Ever since the High Speed Rail (HSR) link between Singapore and KL was announced at the back end of 2016, the government, not to mention the sales and marketing departments of the developers in Jurong have been telling us what an incredible impact it will have on the area. Now that the project has been postponed (the rail link has been shelved, not knocked on the head permanently) there is understandable concern by both developers and those who have recently purchased or are thinking of purchasing properties in the area. Are their worries justified? Is there more to investing in Jurong than just the HSR?
Let’s take a step back away from the furore the announcement from across the Straits has caused. Jurong has been touted and promoted as one of the areas of investment for several years. It is to become a second CBD, with or without the Malaysian rail link. Work has been carried out for a decade now, with several malls, plus infrastructure and other milestones already completed or nearing completion. The Jurong Lake District – 360 hectares of business, retail and residential space, is a prime example of how the area is being transformed and remains such a key focus for investment.
The HSR may have been put on hold, but other transport networks certainly have not. The Jurong Region Line (JRL) is scheduled to open in 2026 (reaching completion in 2028), and its 24 stations will much improve the region’s connectivity, not just locally, but with the rest of the MRT network and the island in general.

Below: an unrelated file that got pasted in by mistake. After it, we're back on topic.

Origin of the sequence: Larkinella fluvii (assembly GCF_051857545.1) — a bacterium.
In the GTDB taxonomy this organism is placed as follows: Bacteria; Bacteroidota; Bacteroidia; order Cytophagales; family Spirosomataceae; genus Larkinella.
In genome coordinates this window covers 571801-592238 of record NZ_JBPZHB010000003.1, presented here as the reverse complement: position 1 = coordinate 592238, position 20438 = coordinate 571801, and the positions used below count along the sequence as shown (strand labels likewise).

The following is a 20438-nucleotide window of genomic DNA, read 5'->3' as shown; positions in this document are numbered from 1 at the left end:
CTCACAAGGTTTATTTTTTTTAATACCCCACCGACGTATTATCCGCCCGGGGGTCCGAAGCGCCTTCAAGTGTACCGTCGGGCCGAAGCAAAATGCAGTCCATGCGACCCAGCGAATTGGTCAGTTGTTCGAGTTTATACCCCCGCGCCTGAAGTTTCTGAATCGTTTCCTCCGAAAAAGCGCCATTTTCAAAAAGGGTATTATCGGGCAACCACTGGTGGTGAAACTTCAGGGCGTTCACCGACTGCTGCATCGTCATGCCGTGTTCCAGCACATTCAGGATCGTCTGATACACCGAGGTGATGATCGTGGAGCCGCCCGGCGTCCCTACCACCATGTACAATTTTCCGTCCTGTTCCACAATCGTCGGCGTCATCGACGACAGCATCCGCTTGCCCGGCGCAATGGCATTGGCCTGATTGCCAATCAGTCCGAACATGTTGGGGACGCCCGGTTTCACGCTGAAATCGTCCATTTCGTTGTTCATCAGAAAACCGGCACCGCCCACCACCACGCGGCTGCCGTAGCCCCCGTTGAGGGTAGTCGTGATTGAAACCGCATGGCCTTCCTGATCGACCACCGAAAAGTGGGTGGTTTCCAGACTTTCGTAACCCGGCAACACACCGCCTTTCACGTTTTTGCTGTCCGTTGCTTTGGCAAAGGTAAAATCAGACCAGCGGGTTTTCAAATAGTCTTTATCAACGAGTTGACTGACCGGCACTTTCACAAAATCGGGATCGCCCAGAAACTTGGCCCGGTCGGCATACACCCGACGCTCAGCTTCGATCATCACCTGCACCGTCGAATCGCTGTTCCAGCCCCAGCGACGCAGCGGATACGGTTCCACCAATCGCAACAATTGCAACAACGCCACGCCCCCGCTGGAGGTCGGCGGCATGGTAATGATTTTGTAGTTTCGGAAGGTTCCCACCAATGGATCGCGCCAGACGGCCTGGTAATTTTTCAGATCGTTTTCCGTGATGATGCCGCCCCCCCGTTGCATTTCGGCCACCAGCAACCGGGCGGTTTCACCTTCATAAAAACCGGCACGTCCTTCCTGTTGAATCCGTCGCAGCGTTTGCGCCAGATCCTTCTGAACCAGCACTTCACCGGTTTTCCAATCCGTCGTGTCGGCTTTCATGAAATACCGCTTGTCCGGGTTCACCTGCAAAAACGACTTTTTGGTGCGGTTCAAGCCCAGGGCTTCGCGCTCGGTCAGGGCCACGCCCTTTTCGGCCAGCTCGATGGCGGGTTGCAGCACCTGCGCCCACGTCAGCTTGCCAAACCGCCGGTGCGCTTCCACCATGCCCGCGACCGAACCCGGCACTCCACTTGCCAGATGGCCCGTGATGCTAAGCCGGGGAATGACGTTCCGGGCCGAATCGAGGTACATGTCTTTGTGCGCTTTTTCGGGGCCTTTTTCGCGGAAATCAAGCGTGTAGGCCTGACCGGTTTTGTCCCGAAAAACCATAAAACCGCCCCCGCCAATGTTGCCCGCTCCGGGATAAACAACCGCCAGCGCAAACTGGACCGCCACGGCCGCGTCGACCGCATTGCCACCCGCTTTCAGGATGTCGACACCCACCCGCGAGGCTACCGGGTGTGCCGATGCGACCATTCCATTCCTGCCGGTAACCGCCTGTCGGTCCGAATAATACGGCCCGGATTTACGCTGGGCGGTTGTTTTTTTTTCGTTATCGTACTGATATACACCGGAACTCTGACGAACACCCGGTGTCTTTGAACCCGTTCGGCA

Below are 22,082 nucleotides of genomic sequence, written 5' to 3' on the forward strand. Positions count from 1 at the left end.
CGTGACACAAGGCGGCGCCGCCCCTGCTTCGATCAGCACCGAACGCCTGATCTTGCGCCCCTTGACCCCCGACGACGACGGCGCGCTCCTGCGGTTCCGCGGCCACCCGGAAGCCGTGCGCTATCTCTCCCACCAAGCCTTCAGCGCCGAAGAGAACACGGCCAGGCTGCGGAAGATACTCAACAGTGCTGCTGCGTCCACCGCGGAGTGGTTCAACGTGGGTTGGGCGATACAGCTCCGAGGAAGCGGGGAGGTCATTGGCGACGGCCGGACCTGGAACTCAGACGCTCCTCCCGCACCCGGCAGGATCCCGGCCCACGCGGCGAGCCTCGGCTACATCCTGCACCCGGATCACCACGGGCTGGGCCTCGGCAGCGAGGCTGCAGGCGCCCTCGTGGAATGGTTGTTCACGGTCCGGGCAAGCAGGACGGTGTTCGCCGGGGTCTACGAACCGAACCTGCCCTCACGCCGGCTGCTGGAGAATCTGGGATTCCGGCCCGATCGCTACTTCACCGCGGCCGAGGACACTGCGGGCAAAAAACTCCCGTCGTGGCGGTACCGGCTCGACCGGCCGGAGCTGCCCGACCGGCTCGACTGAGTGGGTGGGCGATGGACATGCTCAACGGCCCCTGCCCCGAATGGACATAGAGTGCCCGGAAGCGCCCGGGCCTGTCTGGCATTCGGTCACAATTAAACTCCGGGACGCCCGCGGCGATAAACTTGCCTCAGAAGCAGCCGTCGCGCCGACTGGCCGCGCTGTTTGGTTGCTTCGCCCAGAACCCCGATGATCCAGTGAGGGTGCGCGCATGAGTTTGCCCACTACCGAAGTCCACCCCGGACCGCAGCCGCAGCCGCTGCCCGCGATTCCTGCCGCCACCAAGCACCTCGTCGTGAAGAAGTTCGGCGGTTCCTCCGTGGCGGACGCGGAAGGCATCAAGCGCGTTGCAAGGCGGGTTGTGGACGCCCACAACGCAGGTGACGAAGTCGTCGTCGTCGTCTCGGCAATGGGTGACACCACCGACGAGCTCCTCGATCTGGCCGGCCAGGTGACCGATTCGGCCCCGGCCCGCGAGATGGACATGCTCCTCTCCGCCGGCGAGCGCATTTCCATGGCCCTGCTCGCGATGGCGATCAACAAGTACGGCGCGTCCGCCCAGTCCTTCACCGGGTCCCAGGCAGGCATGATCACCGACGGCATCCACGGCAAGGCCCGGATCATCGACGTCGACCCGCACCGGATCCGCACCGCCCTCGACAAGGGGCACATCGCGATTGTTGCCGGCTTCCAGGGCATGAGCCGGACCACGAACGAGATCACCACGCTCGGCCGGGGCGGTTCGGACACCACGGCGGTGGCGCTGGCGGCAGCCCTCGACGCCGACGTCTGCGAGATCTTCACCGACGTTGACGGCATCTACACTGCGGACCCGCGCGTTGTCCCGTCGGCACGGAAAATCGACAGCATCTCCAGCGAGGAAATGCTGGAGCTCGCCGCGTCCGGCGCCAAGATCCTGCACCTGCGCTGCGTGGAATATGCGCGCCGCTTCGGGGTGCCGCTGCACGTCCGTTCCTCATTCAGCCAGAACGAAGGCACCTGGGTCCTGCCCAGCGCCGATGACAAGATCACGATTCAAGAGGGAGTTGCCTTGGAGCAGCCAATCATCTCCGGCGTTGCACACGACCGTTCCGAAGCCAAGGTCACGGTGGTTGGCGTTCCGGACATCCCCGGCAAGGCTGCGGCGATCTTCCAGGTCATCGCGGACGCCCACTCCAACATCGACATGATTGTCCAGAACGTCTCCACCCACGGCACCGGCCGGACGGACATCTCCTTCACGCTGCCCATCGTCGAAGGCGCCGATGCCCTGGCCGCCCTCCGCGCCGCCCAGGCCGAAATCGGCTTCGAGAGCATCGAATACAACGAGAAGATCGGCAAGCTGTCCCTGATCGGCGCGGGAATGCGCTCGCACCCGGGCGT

Another thing Jurong has going for it, is its proximity to the island’s technology hubs. Buona Vista’s One-North Business Park, the NUS, NTU and of course the Jurong Innovation District are all on the area’s doorstep. This along with the influx of businesses for the second CBD and the Lake District mean there will be continued demand for new launch condo and resale developments in the region, both in terms of rental and purchasing.
Away from all of that, Jurong is one of the most attractive places to live when it comes to green spaces and parks. The one thing that put people off was its perceived remoteness from the city itself. By both improving transport links, and bringing businesses, retail, leisure and dining facilities into Jurong, it goes a long way to eliminating that negative.
There is no doubt that the HSR would have meant that Jurong would have been an attractive proposition for those working in Singapore with friends and family in Malaysia. The loss of that market – especially the rental one will have an impact. But, the HSR and the impact it would have had is only one piece of the jigsaw that makes Jurong such an attractive place to live and invest in. Singapore, and Jurong itself is big enough and robust enough to cope with a change in policy from foreign governments.
And let us not forget one thing that we mentioned earlier. HSR is not dead in the water. There is every likelihood that in some shape or form, it will get resurrected in years to come, and if and when that does happen, Jurong will be ready and waiting.
Something you might not know…
Jurong Innovation District – do you know Jurong is also a test bed for Singapore’s national effort to become a Smart Nation?